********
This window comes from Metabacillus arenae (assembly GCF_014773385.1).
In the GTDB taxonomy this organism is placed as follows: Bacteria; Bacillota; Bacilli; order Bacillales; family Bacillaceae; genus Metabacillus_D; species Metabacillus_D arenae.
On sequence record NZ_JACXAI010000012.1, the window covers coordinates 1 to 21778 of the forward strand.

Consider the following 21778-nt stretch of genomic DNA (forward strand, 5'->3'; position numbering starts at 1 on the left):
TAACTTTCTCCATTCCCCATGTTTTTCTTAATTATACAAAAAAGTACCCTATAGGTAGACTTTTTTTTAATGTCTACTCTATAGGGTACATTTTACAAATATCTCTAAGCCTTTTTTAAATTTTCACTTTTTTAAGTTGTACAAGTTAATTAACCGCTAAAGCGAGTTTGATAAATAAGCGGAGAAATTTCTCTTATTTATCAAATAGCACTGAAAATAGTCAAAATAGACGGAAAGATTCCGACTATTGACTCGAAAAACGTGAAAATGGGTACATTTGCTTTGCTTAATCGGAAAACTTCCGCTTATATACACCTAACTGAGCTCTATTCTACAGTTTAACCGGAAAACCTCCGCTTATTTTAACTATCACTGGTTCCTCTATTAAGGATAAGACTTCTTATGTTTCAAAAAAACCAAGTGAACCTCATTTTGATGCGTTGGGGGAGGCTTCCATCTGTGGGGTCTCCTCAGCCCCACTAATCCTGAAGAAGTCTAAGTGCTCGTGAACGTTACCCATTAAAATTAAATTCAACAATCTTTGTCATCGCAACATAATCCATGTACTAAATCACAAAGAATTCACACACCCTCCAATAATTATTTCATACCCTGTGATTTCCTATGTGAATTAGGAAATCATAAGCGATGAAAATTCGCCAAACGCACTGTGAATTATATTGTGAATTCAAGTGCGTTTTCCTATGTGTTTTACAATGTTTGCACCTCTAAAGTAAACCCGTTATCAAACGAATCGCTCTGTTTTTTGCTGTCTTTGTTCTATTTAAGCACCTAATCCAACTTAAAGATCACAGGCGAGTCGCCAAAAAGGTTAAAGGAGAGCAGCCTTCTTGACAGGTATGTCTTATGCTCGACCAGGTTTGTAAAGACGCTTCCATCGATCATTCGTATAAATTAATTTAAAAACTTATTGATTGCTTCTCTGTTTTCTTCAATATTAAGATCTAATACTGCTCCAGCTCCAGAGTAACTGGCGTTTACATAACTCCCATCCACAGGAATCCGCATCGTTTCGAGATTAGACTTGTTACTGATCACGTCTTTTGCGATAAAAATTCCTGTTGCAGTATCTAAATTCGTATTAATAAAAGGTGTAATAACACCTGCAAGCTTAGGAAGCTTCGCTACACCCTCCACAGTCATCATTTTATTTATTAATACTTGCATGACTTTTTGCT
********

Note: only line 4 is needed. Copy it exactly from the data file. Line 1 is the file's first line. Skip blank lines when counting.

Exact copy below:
Consider the following 21778-nt stretch of genomic DNA (forward strand, 5'->3'; position numbering starts at 1 on the left):